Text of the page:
Americans should be more knowledgeable on world affairs
Published: Wednesday, February 15, 2012
Updated: Thursday, July 12, 2012 15:07
We live in a land of many luxuries. And although we are consistently warned and informed of the extreme debt crisis demolishing our economy, we are blessed with gems such as vast personal space and opportunities for our future. I did not realize how truly magnificent this country was until I was absent from it for three months while I explored Southeast Asia.
While spending the few months abroad, I really missed the United States. I missed the freedoms that include expressing yourself freely, widely, and loudly. In China I wore a suggestive shirt promoting breast cancer awareness and was just short of shunned by every onlooker I walked past. Needless to say, I didn't wear that shirt again.
And although my love for my country grew even more profound, at the same time, I started to learn the stereotypes of an American person. I learned that foreigners thought of us as mainly arrogant, ignorant, and stupid. It was not in my best interests when I admitted I was unaware that they spoke Cantonese in Hong Kong, not Mandarin. So, here I am to share a blip of information to hopefully broaden your worldview a bit more, specifically of Greece.
Our economy is certainly not the only one in trouble. In Athens recently, Aris Hadjigeorgiou explained to a New York Times journalist that he and his colleagues have not received payment in four months, while the newspaper files for bankruptcy.
"A quarter of all Greek companies have gone out of business since 2009, and half of all small businesses in the country say they are unable to meet payroll," explains Russell Shorto of the New York Times. Many Greek families are living with literally nothing, no savings whatsoever.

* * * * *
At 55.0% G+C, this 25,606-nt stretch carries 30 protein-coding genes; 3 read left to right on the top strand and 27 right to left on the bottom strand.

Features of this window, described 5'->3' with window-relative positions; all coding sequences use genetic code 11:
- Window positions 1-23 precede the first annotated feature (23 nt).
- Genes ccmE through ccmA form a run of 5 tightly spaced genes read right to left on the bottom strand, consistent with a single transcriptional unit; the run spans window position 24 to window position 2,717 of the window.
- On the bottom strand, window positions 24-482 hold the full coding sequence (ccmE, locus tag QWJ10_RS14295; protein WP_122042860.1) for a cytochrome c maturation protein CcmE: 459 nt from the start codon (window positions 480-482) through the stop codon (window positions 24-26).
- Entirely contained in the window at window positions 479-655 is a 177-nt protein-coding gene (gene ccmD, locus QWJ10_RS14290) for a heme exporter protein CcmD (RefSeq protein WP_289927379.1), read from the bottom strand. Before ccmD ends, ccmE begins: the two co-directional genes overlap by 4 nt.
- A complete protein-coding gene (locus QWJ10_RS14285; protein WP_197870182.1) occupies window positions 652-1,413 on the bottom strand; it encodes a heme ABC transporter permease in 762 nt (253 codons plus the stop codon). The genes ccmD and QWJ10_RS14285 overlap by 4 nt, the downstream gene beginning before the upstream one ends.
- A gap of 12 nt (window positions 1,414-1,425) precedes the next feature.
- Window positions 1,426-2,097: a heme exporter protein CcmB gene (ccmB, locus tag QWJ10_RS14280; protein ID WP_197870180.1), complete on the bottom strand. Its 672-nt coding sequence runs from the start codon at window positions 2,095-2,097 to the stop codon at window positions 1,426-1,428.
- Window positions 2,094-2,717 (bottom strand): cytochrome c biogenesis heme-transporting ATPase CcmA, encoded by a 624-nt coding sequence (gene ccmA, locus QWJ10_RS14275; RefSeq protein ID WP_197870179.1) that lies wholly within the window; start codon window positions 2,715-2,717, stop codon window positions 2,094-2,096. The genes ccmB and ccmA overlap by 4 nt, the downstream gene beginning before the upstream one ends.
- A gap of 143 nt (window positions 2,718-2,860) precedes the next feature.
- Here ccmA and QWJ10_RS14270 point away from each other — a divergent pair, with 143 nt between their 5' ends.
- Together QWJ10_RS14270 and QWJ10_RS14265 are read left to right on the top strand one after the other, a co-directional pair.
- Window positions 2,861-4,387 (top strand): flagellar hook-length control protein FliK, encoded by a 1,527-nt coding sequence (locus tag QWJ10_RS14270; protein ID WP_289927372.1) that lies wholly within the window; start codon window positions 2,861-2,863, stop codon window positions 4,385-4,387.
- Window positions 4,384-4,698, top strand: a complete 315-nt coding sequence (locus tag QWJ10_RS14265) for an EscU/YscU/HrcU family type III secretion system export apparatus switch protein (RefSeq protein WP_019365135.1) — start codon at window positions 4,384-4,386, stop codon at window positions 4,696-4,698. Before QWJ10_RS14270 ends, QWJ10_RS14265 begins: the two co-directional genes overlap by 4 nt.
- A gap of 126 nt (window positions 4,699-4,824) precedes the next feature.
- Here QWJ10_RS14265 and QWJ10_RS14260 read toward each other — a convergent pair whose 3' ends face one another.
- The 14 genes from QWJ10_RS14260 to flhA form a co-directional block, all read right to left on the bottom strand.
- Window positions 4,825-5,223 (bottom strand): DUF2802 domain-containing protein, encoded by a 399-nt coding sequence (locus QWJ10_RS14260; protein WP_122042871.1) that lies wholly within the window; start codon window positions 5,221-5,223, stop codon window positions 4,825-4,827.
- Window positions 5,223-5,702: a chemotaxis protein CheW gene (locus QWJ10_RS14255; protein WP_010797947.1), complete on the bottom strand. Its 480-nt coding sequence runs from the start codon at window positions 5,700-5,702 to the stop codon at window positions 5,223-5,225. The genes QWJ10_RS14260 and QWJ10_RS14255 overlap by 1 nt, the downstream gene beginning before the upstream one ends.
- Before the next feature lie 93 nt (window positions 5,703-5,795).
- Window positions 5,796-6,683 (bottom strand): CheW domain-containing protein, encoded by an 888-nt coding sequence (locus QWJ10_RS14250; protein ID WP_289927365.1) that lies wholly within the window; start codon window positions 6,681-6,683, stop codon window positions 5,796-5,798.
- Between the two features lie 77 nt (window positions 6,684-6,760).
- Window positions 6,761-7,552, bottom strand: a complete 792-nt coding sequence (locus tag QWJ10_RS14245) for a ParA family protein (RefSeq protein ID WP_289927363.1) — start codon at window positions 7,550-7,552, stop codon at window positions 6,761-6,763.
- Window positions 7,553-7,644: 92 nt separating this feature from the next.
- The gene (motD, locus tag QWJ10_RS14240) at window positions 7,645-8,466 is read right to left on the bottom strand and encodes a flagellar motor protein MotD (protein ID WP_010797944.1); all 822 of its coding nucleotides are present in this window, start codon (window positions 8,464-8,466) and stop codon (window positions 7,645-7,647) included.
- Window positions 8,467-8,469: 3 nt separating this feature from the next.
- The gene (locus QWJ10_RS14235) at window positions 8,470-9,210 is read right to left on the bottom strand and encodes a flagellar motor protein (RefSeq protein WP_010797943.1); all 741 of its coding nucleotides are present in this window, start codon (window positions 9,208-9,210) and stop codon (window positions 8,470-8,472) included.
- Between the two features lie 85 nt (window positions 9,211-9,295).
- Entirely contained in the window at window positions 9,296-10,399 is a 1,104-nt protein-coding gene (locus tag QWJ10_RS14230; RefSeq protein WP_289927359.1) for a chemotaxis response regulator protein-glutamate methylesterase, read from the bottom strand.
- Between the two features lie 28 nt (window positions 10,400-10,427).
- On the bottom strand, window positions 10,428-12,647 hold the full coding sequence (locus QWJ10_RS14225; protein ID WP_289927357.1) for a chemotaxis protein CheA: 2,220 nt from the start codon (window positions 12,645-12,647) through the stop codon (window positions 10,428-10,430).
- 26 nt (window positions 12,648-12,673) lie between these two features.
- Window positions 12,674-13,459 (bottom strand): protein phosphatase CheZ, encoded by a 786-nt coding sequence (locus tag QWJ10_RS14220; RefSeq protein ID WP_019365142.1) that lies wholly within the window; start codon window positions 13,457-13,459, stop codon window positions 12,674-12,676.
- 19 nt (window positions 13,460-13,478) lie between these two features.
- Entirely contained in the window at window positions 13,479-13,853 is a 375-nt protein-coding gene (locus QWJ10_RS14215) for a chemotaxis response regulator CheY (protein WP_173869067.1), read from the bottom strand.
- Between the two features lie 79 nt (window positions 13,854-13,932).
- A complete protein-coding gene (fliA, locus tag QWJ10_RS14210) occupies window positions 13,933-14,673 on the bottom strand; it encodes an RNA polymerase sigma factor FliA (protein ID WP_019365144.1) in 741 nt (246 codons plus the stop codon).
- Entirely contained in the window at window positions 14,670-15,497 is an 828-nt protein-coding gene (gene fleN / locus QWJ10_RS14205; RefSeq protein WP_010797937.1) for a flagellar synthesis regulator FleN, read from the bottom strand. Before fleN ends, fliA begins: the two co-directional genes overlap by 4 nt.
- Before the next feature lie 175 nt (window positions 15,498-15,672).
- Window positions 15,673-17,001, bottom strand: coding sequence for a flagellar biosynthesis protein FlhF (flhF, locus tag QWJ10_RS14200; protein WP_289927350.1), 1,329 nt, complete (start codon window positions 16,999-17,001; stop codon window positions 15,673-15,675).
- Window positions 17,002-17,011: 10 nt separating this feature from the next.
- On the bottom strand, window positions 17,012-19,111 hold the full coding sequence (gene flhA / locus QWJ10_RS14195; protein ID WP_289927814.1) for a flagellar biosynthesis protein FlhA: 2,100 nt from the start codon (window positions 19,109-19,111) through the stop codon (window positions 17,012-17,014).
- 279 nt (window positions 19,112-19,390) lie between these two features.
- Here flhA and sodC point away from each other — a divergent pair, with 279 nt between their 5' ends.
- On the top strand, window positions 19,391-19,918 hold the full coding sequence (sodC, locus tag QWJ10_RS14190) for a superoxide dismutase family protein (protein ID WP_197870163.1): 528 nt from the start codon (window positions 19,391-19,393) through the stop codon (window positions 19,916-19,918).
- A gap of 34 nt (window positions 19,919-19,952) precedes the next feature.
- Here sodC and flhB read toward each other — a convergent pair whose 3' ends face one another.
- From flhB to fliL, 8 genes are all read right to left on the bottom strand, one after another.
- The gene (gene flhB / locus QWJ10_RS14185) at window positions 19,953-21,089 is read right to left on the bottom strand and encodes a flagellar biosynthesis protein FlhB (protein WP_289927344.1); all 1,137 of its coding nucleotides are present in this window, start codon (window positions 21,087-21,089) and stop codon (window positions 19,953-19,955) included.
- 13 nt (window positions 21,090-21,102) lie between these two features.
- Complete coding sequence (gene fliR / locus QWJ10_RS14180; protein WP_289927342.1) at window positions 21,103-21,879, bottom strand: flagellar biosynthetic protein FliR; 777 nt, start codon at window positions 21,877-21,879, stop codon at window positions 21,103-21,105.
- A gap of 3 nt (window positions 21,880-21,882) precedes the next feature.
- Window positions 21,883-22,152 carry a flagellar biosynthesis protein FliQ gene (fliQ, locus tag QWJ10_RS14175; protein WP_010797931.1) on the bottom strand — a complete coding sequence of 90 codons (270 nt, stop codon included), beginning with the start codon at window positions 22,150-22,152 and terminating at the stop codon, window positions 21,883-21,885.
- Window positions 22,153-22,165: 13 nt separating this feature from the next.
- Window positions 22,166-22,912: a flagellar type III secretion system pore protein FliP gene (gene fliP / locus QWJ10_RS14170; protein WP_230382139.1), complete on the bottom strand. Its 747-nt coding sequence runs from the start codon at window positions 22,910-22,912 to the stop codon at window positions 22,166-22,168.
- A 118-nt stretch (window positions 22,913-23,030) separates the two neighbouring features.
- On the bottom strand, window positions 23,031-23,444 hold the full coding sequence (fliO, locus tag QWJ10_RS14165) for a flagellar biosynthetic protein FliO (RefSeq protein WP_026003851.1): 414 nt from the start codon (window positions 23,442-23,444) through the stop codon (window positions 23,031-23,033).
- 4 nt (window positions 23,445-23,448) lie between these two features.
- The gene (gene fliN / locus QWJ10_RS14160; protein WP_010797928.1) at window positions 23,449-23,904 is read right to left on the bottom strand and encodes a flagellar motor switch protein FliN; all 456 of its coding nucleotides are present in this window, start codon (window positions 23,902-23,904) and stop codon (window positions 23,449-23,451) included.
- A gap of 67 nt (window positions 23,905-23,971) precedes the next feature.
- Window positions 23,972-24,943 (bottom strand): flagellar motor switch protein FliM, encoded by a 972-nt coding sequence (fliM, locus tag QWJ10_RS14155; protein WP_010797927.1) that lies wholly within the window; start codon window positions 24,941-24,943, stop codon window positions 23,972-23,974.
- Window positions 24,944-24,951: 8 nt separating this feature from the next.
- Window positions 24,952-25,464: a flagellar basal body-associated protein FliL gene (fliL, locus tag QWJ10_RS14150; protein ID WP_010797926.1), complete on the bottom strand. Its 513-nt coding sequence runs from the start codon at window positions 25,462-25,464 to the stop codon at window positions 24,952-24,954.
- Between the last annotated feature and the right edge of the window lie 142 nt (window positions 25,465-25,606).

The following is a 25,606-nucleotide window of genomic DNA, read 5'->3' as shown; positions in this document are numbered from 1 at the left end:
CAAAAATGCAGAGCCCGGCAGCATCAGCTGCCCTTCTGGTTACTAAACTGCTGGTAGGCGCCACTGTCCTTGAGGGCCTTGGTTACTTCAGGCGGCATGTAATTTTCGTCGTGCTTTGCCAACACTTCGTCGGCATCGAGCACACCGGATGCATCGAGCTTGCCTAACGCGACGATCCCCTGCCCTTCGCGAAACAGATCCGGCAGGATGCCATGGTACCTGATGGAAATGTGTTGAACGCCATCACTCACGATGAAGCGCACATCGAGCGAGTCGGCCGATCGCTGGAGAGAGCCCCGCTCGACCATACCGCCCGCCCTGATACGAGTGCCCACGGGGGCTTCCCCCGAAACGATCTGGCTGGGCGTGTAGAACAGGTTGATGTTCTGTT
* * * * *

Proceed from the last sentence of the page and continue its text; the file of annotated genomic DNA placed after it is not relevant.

Shorto comments that it is not rare to see individuals looking through the garbage for food. A book entitled "Starvation Recipes" has become very popular.
On Shorto's adventure to Greece, he also spent time with Paul Evmorfidis, who explained, "As the Greek government adds new taxes and surcharges onto its citizens, they respond with protest."
"The standard short answer to how Greece got into its financial mess is that it borrowed too much and spent unwisely," Shorto explicates.
Although, this is a tad short of what actually happened, it is assumed that location, along with Greek bureaucracy, combine to form an economic bomb leading to extreme poverty.
Speaking with my American friends in Asia, one jokingly interjected that we didn't need to know anything about other cultures because "we have everything back home."
And we do. Our country is full of comforts and lavishness that unfortunately, the rest of the world does not share. It is difficult to focus our attention elsewhere when we are a dominant society, which plays into continually practicing ethnocentrism. That is bad. In order to live up to our expectations of becoming well-rounded, educated, intelligent, and fair individuals, we must be knowledgeable about the entire world, not just our own.
Rebecca Eisenberg is a senior philosophy major and a contributing writer for the Daily 49er.